Yes, there are myriad other factors (race-day medication usage and breeding trends that favor speed over stamina to name just two) that contribute to why the Triple Crown is a different beast today than it was in, say, 1948. But simply put, the five-week series of races for 3-year-olds at distances that are not the norm in U.S. racing is a potential stressor for the modern Thoroughbred. Few elite-level horses of any age are pointed toward campaigns based on that type of race spacing. The three entities that host the series–Churchill Downs, Inc., The Stronach Group (TSG), and the New York Racing Association (NYRA)–like to portray themselves as industry leaders when it comes to equine safety. Can they honestly say that asking horses to conform to a tradition that features such unorthodox race spacing is in everyone’s best interest?
But mitigating safety risk is only one component of the change. Think of the other plusses: The field for the Preakness is likely to get stronger, not weaker, with more time in between races. And if the Derby winner scores in the Preakness, the sport will enjoy an entire month of Triple Crown publicity leading into the Belmont, which theoretically would also feature a fresher, deeper field. The composition of undercard races on the day of each Triple Crown event would improve, as the supporting cast of horses that compete in other divisions would also benefit from the elongated spacing of those graded stakes.
One quirk of spreading the races out over 10 weeks is that depending on how the calendar falls each year, the gaps between the first Saturdays in May, June, and July will fluctuate between either four or five weeks. But is that really such a big deal?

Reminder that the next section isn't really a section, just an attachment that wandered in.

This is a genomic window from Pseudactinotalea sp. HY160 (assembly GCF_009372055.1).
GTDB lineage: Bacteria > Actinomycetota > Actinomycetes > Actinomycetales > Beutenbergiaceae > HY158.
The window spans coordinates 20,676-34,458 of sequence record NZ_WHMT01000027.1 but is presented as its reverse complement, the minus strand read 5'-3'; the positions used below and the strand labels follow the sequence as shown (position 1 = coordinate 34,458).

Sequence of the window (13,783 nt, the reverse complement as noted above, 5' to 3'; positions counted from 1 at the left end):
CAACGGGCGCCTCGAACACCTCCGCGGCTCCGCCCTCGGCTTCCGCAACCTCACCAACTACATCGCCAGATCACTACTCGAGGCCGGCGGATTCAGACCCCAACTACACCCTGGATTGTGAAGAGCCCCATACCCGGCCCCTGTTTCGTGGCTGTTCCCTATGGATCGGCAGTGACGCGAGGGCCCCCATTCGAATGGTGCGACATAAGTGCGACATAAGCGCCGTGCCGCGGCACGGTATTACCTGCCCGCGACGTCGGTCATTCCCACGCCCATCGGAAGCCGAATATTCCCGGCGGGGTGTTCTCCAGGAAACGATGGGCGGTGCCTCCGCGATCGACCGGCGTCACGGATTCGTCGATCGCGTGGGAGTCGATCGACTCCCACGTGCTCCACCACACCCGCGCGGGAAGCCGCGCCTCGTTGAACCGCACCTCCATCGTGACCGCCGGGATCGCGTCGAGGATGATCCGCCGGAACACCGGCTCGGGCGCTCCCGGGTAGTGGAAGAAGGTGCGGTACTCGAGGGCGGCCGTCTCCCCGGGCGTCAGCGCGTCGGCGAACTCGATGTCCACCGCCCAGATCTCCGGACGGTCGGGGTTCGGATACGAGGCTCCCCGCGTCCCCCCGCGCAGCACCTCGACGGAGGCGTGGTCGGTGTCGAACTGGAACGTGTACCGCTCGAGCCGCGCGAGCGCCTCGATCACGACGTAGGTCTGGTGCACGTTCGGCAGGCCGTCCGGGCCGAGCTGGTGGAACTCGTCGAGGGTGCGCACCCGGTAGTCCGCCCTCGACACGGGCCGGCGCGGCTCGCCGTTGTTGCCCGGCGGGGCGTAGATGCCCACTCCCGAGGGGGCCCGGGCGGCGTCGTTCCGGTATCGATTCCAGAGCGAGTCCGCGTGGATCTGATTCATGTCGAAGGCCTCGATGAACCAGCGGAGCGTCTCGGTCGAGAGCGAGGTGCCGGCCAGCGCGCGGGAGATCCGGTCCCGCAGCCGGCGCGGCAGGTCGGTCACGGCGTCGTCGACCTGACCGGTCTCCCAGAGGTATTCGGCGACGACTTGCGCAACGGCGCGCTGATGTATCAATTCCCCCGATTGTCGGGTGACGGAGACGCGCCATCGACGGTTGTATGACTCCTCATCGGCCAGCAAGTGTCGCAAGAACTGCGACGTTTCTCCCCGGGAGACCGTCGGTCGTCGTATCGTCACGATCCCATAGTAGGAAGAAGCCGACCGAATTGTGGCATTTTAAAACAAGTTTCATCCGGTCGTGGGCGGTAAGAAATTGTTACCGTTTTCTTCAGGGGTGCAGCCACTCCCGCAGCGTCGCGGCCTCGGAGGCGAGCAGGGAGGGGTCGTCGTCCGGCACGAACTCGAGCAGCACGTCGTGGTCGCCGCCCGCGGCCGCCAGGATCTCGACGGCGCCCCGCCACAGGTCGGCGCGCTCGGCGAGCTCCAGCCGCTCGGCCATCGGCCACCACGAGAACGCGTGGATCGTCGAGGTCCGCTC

The Triple Crown already tolerates changes that are beyond anyone’s control. When a huge downpour muddies the track and completely alters the complexion of one of the Classics, no one says the race wasn’t legitimate and shouldn’t count when compared to historical norms. Under the new proposal, in some years there will be five weeks between the Derby and Preakness; in others the five-week gap will fall between the Preakness and Belmont. In the championships of almost every other American sport, some teams routinely get more time off between playoff series than others. Yet no one claims that isn’t fair when comparing champions from one era to the next. The important thing is that even though the spacing will fluctuate in a small way from year to year, it will be the same for every Triple Crown aspirant in any given year.
Setting an anchor point for the first Saturday in each month could serve as the basis for a marketing campaign that underscores to even casual racing fans that that is when to expect the best racing the sport has to offer.
If other racetracks were cooperative, other important late-summer stakes for 3-year-olds could align with the revamped Triple Crown: The GI Haskell S. could shift several weeks later so Monmouth Park “owned” the first Saturday in August, and the GI Travers S. could be repositioned on the first Saturday of September as part of a blockbuster closing weekend at Saratoga. The result could be a May-through-September “first Saturday” showcase for sophomores that leads into the Breeders’ Cup Championships on the first weekend of November.
Pimlico is slated for a massive rebuild in the next few years and major upgrades to Belmont could be in the not-too-distant future. A rebranding of the premier races at each venue would be fitting.
By running the Preakness on the first Saturday in June, TSG would still steer clear of Memorial Day weekend. NYRA might not be crazy about carding the Belmont S. in years where the first Saturday in July coincides with Independence Day. But July 4 is traditionally an otherwise quiet time on the American sporting scene, and if a Triple Crown were on the line, horse racing would enjoy expanded media coverage without competition from the basketball and hockey championships that are generally going full-tilt in June.